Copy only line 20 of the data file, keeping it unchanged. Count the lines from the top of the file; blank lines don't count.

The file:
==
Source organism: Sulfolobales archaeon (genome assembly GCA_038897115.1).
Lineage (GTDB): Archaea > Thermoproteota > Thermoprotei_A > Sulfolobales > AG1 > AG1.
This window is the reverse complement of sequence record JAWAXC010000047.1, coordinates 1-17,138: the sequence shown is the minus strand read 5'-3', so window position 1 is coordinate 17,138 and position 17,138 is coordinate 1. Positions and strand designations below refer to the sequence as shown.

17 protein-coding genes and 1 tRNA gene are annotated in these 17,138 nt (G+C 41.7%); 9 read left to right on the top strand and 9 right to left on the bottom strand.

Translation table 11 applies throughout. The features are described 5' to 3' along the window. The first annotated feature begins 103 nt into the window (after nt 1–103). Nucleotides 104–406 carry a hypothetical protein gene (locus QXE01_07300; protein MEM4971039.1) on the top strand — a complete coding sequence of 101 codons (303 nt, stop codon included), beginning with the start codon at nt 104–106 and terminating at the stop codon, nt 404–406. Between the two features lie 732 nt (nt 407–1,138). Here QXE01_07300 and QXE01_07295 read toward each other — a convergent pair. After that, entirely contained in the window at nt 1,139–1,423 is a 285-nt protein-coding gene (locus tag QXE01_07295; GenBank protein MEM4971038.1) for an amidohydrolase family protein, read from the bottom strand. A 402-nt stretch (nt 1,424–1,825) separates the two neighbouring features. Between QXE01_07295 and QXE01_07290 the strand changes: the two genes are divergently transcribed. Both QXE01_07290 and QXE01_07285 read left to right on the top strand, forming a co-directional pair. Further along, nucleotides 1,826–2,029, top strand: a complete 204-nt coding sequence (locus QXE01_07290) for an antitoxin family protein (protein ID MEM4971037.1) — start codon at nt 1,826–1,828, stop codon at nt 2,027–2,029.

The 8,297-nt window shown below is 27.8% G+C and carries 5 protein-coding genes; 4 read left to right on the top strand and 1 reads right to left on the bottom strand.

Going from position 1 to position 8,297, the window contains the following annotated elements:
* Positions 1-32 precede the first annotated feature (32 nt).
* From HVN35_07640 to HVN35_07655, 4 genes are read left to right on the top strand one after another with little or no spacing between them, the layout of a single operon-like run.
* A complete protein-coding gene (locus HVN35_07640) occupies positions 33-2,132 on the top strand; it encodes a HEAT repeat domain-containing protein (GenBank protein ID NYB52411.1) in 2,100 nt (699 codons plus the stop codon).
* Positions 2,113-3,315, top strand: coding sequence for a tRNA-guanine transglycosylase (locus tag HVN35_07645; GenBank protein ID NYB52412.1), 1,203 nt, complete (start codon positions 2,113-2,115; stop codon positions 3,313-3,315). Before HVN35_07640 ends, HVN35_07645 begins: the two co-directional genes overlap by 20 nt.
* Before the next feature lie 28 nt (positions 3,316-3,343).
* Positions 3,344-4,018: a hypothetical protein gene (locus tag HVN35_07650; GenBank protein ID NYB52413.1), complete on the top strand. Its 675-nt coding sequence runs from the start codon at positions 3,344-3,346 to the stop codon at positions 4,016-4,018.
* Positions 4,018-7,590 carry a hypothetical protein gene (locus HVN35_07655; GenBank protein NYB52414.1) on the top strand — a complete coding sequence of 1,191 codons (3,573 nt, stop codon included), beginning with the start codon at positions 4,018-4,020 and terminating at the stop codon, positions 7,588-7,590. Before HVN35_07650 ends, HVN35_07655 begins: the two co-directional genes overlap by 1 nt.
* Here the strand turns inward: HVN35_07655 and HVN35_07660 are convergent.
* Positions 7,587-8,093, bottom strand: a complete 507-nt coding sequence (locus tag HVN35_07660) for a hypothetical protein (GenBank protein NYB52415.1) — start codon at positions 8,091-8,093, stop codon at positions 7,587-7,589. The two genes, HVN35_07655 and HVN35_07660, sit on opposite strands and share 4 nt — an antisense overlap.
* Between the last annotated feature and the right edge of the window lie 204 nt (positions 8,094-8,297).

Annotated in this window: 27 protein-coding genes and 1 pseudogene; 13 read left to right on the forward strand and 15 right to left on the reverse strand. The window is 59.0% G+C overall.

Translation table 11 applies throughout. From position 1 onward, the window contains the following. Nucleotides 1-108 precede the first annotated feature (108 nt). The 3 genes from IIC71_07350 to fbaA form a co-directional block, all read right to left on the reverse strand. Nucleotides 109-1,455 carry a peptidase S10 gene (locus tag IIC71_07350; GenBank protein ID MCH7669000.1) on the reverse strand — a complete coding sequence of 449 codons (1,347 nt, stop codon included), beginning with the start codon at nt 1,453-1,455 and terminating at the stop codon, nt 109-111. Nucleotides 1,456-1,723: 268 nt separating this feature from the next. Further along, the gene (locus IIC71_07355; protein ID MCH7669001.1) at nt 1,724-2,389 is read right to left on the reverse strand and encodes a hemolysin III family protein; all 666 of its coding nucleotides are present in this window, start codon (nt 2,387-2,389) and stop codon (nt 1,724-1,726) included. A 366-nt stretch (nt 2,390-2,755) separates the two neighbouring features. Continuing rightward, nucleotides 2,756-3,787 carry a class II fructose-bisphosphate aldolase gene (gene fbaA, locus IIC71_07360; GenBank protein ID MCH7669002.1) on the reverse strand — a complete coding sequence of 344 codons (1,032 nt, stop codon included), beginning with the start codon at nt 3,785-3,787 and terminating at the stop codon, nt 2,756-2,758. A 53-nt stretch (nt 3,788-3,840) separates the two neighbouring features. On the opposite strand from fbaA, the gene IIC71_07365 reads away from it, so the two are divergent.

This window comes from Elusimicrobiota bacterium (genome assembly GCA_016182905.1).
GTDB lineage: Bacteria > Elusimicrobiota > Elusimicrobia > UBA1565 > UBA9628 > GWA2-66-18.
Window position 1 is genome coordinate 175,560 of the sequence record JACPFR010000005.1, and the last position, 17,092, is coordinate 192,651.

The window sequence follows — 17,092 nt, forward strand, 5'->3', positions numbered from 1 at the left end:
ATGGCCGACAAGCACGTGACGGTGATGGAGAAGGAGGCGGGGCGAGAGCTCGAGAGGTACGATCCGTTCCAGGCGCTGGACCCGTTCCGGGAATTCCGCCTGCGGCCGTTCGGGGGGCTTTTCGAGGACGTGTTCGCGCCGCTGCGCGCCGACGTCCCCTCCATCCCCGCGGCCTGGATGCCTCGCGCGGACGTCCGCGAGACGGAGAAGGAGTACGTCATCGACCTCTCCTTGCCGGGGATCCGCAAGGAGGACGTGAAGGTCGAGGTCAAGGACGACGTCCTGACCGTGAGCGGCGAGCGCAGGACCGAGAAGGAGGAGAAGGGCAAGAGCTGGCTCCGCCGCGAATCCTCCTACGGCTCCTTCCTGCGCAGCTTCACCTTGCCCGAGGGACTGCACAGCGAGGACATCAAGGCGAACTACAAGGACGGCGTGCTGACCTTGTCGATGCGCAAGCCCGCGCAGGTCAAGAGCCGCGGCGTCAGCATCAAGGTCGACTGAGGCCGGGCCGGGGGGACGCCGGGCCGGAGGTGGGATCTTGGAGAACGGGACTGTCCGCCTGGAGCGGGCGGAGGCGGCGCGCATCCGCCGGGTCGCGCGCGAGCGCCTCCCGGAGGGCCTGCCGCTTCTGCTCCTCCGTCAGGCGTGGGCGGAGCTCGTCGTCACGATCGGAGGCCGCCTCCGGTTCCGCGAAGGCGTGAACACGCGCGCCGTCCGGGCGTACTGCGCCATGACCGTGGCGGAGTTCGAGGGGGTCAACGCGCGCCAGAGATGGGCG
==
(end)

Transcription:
This window comes from Elusimicrobiota bacterium (genome assembly GCA_016182905.1).